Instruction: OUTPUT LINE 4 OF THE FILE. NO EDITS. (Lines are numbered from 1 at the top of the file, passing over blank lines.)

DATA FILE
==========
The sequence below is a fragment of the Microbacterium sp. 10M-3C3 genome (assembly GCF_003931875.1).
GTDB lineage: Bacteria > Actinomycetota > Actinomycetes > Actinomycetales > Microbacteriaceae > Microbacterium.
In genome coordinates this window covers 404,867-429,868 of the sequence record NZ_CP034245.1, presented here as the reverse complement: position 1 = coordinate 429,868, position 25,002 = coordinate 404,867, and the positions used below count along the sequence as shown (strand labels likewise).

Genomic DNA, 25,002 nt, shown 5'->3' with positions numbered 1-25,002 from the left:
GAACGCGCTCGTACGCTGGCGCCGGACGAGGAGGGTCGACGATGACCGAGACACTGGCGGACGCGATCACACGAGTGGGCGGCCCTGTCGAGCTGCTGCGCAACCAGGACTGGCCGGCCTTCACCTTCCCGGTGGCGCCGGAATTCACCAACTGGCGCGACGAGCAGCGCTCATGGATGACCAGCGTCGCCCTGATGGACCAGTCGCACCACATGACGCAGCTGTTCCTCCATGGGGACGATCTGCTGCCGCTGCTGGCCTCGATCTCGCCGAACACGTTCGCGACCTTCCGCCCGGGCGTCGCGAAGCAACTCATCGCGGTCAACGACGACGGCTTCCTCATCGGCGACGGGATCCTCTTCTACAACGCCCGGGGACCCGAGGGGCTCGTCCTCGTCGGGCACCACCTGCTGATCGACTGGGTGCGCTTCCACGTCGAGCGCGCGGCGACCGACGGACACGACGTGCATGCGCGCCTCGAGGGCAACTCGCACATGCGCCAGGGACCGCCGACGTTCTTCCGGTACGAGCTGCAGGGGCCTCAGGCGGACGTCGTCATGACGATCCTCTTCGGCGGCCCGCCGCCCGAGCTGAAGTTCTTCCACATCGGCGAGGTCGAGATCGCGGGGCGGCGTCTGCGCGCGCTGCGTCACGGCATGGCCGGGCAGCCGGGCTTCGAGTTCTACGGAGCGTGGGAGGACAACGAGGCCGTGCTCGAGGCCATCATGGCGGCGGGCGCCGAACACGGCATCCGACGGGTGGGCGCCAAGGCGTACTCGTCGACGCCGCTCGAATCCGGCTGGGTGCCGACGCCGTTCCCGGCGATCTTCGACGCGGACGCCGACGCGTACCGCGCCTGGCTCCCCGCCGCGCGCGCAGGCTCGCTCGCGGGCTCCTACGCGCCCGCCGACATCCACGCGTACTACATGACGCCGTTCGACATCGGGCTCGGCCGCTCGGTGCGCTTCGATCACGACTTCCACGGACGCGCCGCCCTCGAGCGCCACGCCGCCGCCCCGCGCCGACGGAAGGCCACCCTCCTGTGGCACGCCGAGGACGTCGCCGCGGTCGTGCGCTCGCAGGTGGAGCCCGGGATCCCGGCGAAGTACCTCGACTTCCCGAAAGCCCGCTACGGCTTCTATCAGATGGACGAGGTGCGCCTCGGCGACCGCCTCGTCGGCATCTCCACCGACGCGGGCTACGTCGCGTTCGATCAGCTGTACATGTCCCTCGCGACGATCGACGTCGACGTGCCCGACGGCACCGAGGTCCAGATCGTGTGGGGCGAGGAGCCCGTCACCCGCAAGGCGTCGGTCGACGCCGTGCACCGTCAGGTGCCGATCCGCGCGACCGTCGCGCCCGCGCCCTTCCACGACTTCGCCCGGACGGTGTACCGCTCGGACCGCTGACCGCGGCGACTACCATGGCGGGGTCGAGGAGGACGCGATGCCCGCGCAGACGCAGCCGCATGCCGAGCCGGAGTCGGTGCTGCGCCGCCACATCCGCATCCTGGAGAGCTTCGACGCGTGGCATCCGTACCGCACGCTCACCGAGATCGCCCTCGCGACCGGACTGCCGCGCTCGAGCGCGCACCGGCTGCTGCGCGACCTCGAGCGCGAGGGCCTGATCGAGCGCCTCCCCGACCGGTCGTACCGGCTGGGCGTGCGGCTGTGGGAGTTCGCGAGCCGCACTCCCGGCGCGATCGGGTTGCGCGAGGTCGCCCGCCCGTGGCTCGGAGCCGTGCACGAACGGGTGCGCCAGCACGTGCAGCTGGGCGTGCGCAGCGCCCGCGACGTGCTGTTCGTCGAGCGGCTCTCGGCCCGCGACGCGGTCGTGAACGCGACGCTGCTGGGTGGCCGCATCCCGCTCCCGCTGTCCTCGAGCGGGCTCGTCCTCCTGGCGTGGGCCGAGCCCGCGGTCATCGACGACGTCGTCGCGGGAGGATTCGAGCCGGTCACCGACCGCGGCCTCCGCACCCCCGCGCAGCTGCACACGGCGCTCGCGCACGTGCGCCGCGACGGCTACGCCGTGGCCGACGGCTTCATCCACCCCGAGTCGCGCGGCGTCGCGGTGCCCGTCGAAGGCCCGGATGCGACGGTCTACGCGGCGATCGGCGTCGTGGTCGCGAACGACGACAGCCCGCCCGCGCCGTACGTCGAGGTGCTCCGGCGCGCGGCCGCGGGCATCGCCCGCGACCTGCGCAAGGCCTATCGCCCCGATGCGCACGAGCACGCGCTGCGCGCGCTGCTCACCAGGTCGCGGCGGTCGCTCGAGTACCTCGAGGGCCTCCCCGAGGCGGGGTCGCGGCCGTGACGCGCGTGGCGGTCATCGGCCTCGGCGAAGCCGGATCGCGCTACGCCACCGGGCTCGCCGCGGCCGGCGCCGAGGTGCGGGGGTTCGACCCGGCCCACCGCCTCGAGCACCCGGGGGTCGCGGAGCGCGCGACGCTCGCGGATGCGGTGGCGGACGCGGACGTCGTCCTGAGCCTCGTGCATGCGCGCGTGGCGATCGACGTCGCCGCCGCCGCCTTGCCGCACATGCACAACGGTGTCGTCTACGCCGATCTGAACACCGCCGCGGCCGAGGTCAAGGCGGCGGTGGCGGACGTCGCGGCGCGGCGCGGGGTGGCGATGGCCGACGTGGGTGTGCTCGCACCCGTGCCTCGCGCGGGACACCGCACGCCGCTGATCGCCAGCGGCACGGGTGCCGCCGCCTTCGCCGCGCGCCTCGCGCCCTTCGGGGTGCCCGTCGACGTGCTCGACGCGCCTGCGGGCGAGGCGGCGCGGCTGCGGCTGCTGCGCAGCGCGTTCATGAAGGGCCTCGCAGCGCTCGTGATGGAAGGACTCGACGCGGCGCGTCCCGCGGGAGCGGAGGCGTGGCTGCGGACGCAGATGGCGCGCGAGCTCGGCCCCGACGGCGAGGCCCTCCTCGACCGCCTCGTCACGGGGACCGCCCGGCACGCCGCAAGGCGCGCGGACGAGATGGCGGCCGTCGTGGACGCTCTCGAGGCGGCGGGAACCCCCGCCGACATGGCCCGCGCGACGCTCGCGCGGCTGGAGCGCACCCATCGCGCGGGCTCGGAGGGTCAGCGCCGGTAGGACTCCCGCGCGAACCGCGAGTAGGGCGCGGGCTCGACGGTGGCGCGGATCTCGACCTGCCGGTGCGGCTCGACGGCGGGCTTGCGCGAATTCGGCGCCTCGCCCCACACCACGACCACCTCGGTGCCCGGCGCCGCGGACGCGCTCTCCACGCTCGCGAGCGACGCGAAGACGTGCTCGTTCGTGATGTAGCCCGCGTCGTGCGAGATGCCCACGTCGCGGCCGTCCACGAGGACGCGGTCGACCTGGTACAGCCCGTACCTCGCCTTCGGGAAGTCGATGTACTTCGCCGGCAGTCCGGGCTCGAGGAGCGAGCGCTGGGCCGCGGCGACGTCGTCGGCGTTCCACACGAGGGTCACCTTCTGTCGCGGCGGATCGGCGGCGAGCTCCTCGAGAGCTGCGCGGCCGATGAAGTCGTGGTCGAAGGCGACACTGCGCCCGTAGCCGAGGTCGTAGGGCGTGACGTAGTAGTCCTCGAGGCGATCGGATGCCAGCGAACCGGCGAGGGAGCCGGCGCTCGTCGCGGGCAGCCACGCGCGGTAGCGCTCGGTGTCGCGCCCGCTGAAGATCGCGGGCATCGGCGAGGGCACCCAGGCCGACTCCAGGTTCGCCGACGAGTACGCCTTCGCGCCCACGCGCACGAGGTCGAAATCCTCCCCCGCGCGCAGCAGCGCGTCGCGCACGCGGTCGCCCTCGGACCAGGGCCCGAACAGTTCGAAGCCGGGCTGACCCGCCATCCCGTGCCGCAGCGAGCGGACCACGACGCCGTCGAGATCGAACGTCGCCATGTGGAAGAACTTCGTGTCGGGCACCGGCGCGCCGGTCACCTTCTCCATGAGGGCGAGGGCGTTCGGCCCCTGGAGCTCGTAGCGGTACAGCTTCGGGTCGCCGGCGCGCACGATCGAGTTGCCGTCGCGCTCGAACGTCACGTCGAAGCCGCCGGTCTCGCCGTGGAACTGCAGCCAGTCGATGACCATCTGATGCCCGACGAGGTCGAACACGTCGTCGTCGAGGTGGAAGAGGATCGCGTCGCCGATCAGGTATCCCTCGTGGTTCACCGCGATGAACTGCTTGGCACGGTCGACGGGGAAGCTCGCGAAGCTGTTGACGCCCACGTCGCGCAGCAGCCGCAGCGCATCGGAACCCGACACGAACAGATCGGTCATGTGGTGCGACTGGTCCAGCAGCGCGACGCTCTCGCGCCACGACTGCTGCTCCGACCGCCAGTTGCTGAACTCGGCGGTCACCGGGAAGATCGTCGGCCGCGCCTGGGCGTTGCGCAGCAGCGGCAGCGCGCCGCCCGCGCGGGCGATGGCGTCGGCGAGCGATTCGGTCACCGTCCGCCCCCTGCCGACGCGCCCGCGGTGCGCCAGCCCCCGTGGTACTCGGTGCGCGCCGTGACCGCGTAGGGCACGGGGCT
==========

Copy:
Genomic DNA, 25,002 nt, shown 5'->3' with positions numbered 1-25,002 from the left: